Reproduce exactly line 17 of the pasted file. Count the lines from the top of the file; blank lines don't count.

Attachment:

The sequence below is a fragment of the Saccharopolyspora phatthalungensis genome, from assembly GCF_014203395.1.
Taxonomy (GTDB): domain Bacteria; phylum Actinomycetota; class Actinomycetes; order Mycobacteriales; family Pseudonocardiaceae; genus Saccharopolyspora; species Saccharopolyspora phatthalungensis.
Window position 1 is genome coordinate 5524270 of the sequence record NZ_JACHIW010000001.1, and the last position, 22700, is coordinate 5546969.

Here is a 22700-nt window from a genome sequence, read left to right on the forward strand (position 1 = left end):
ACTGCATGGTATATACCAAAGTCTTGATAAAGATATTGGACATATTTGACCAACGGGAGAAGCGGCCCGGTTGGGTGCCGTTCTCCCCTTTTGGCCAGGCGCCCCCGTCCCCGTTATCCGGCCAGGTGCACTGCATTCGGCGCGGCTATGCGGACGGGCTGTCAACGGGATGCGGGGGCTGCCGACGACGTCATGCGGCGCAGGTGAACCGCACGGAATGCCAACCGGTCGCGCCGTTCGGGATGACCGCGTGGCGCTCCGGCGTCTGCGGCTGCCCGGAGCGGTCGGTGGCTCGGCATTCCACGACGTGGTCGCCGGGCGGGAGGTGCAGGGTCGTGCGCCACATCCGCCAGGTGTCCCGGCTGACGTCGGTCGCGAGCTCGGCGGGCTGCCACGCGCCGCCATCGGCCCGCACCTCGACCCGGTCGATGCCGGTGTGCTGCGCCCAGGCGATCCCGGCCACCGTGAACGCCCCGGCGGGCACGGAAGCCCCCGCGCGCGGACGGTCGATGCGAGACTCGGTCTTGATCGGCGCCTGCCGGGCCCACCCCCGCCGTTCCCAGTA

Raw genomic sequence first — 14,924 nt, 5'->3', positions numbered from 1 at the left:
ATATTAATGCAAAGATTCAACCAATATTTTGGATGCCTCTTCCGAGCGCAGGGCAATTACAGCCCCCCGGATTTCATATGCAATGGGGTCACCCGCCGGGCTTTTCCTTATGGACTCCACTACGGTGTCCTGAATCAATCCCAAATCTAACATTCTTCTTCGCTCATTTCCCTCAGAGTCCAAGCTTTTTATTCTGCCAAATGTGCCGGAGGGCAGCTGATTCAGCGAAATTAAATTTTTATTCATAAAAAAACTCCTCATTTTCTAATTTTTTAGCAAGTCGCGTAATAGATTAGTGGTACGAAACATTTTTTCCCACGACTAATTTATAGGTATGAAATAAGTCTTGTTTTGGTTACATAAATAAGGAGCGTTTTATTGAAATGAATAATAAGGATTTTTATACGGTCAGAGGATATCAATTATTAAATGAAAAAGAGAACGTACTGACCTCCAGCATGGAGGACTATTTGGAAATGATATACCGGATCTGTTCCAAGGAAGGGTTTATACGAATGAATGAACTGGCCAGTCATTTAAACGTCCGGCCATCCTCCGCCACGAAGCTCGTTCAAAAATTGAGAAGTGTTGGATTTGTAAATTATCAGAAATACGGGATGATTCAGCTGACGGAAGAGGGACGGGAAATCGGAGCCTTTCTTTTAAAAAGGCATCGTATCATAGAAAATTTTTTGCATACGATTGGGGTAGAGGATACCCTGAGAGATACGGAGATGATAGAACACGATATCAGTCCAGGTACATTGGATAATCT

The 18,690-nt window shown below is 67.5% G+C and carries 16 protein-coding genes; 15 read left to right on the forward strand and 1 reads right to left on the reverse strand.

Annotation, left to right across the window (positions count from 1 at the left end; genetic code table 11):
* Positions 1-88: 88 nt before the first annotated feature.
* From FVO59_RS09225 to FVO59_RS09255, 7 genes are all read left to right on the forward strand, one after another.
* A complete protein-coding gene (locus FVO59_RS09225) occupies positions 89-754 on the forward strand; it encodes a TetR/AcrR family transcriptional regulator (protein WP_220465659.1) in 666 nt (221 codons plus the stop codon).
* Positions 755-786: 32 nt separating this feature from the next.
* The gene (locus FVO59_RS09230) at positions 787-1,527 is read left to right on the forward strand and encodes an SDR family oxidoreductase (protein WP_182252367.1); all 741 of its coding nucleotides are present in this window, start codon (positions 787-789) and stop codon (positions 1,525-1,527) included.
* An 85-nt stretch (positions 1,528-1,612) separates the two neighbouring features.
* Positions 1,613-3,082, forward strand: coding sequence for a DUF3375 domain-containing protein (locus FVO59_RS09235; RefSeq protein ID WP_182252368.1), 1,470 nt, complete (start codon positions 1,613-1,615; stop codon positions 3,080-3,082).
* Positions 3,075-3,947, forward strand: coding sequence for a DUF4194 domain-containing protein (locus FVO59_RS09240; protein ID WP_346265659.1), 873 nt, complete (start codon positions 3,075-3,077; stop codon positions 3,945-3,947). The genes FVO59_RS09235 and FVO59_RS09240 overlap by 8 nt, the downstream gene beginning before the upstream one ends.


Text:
* Positions 3,075-3,947, forward strand: coding sequence for a DUF4194 domain-containing protein (locus FVO59_RS09240; protein ID WP_346265659.1), 873 nt, complete (start codon positions 3,075-3,077; stop codon positions 3,945-3,947). The genes FVO59_RS09235 and FVO59_RS09240 overlap by 8 nt, the downstream gene beginning before the upstream one ends.